Another kingi for me

My buddy James Plunkett and I made a late start on Saturday for our mission to catch some kingfish and launched our kayaks at 8.30am.

At first, I thought we’d probably just anchor and berley down, but then I saw swarms of birds about two kilometres away.

I rowed towards them on my Stealth 525 cutting through the water and James, who I call my lucky charm as we hit the jackpot catching kingies last time he came, followed behind.

I’d never seen so many birds on the water in my life.

There must have been over 1000, floating on the water, constantly flying past and diving and we were right in the middle of it.

The smile says it all

I only had one thing on my mind though and that was kingfish.

Got my trusty lure out and first cast had a kahawai on. I hooked it up and set it up as live bait. Another flick of the lure and kahawai number two was on. Live bait again and now for them to do their job.

The big boil-up started to fade and broke up into a lot of smaller ones and still no kingfish in the hatch.

I started paddling back towards James who was over 100 metres away, landing snapper and kahawai for afternoon fish and chips.

The birds started to disappear and the boil-ups too. I got this ill feeling I’d missed the window of opportunity, when suddenly there was a short jerk on my Shimano TLD 15 live bait rod and reel combo. My initial thought was a shark of some sorts testing the kahawai or maybe a biggish snapper. Another jerk or two and then my reel started screaming.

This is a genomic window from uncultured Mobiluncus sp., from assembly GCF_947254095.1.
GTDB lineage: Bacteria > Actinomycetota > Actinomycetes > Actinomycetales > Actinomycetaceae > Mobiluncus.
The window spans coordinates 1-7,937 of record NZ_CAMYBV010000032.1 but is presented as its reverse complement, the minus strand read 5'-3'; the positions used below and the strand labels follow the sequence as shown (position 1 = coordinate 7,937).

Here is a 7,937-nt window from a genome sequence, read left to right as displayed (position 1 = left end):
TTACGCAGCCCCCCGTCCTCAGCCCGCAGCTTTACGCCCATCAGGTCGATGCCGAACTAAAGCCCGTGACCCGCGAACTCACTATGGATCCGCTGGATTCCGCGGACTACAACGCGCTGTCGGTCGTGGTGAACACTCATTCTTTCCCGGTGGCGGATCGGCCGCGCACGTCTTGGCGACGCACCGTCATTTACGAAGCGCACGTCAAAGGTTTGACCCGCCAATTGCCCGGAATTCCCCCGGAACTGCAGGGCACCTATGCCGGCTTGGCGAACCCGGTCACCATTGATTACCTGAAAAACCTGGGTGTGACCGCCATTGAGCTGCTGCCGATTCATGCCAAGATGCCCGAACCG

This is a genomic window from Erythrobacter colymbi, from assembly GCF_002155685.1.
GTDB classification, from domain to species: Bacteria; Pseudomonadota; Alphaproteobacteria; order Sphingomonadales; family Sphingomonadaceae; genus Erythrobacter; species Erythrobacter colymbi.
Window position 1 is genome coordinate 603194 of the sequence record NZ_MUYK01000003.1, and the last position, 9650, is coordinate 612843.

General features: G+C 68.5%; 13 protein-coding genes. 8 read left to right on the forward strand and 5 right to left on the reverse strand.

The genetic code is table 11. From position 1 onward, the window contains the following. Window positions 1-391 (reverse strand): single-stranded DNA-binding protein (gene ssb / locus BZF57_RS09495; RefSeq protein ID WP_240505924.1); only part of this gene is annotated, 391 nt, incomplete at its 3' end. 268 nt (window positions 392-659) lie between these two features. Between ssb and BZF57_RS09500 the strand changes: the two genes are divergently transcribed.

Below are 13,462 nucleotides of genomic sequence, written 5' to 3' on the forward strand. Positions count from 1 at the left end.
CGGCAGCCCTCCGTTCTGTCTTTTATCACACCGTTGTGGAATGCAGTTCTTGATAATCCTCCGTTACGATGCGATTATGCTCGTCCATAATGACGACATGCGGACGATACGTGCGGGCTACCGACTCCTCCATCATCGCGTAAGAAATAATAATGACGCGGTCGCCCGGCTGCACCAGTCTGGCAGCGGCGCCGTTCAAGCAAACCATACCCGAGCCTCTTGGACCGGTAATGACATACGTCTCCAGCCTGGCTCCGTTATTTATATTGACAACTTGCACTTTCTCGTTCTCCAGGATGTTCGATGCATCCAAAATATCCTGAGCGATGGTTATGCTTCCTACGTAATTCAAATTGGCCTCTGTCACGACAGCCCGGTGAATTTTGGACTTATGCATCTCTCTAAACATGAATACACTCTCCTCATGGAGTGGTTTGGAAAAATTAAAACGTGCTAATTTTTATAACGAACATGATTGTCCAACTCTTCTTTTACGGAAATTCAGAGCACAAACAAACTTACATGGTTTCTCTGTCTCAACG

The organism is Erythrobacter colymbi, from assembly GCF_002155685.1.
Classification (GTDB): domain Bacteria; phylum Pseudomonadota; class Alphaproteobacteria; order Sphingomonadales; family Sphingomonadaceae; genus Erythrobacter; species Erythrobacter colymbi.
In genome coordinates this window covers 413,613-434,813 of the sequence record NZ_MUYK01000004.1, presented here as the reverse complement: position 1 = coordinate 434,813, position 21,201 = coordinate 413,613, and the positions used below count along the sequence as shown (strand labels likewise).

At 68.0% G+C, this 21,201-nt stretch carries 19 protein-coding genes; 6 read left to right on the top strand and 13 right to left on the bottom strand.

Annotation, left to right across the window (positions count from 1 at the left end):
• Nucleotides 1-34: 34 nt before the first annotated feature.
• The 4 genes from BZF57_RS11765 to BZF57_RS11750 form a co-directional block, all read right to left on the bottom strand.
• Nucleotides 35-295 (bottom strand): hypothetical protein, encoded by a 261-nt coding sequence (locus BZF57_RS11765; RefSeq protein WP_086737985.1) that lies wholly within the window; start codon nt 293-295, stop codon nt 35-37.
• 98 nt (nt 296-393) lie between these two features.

“Shit James, I’m on, I’m on!” I shouted.

A pending yak attack

On our previous outing I lost my live bait rig and went back home with some more improvements with help from YouTube. So, I let the fish run on free spool and slowly started to increase the drag. As soon as I had the drag setup, I knew this was something big. Still unsure what it was.

The fight wasn’t too long as my live bait gear is a bit heavier than my spinning gear and made it easy work to bring the fish in. Maybe the long run also tired it out, or perhaps because this fish was so fat made it lazier than the previous ones I caught.

The kingi went straight into the hatch before I even gave it the spike through the head as I was scared, I might lose it while trying to administer the ‘kill-shot.’ I take no net nor gaff on my outings as it makes things fair, I believe. This all happened around 11.00am.

“That was a good two and a half hours spent,” said James after the kingi was safely in the hatch.

The kingi measured 103 centimetres and weighed a whopping 15 kilogrames, my heaviest to date.

Things I noted from this trip:

1) You don’t always need to launch at the crack of dawn.

2) Always chase the birds, they’re your eyes in the sky.

3) No need to ponder around when your prize fish is already in the hatch.

4) Always go fishing with James!

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